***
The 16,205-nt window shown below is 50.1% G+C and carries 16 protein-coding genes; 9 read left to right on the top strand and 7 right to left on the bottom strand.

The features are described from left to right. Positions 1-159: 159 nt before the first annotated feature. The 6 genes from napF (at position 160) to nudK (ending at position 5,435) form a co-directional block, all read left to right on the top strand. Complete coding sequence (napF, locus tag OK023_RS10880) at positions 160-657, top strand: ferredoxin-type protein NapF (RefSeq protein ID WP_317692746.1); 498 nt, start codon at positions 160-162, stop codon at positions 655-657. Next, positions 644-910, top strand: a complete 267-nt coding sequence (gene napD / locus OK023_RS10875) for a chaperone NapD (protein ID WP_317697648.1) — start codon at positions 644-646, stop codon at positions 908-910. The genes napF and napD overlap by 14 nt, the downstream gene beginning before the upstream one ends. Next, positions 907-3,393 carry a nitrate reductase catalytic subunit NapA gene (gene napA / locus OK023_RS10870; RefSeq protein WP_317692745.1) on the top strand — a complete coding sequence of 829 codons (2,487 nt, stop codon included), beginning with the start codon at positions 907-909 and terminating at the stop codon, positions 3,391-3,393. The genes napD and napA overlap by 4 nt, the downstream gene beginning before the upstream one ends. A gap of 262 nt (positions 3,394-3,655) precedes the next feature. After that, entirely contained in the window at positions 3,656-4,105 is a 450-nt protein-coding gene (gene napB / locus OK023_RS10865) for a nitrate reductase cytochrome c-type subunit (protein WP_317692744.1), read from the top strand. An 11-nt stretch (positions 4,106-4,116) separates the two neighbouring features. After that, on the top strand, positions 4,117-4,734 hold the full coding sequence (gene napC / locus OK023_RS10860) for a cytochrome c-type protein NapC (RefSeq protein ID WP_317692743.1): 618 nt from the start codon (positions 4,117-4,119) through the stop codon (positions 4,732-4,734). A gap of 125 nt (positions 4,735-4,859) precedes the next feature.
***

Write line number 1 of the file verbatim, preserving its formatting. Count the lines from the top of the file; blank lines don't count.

The 16,205-nt window shown below is 50.1% G+C and carries 16 protein-coding genes; 9 read left to right on the top strand and 7 right to left on the bottom strand.